It is fortunate that this type of collision is relatively rare, because the consequences are severe.
I am speaking of driving the wrong way on a divided highway or freeway. We received about one complaint a month when I was working at Central Island Traffic Services in Parksville.
The most frequent reasons for travelling the wrong way include impaired driving, attempts at suicide and genuine confusion. Other reasons can include age, mental defect or disease, and confusing signage. One study that I read indicated that some do-not-enter signs were posted too high to be in the normal scanning path of older drivers.
So, how do you protect yourself from a wrong-way driver?
Travel in the right lane except when passing, as it is most likely the wrong-way driver will be in the lane to your left.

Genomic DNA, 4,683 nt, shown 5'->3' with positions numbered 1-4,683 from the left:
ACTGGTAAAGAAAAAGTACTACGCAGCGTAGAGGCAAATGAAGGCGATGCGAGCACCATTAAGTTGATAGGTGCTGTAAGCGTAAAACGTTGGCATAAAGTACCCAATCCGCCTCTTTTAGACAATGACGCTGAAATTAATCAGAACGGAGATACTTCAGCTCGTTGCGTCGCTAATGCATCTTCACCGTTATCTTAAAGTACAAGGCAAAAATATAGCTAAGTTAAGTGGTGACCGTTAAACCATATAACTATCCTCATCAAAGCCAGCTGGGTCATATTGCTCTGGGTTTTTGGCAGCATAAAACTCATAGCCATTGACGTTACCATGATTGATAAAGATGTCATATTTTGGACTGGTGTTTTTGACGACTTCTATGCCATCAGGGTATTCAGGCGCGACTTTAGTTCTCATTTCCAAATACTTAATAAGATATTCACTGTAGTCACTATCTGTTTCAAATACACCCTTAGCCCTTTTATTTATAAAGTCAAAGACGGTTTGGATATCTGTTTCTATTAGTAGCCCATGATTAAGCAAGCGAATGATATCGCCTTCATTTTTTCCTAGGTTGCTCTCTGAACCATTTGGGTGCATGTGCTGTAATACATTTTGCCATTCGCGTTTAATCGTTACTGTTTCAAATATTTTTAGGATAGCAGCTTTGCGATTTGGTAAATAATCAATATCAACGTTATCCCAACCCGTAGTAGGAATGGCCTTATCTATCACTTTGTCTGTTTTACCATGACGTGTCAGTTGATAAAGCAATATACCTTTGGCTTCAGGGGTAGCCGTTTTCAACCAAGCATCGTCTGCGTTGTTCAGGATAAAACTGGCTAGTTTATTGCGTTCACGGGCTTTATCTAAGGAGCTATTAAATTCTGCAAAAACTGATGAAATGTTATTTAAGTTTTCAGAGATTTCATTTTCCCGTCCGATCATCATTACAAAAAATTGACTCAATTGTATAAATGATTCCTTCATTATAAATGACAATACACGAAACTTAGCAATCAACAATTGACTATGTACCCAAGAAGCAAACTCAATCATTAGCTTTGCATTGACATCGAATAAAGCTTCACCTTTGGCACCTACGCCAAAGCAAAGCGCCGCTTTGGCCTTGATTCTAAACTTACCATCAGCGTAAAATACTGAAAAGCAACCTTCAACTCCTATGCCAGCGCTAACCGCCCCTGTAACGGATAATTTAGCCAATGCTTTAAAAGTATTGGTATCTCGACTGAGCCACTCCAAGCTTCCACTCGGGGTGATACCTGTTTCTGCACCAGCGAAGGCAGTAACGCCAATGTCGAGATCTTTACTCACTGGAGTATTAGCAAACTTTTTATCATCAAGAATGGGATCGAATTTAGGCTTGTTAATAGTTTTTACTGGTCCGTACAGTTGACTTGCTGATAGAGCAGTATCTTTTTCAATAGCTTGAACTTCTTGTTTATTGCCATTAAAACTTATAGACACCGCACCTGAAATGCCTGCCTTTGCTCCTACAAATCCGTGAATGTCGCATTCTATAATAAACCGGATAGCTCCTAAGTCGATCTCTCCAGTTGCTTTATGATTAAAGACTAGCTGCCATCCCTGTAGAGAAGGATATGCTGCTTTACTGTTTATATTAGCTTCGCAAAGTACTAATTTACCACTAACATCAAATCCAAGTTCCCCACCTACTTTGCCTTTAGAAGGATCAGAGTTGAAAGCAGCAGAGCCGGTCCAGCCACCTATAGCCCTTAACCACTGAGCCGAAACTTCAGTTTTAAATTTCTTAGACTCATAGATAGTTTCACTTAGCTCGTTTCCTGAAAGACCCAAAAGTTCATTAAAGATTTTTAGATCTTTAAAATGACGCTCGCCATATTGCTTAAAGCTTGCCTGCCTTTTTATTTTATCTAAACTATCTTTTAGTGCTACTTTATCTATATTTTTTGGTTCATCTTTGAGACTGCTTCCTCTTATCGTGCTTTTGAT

What to do if you encounter a wrong-way driver?
Move to the right onto the shoulder and stop. Reducing the closing speed of the vehicles and not taking the collision forces directly head-on will improve chances for survival.
For more information on this topic, visit www.drivesmartbc.ca. Questions or comments are welcome by e-mail to firstname.lastname@example.org.
Tim Schewe is a retired RCMP constable with many years of traffic law enforcement experience. His column appears Friday.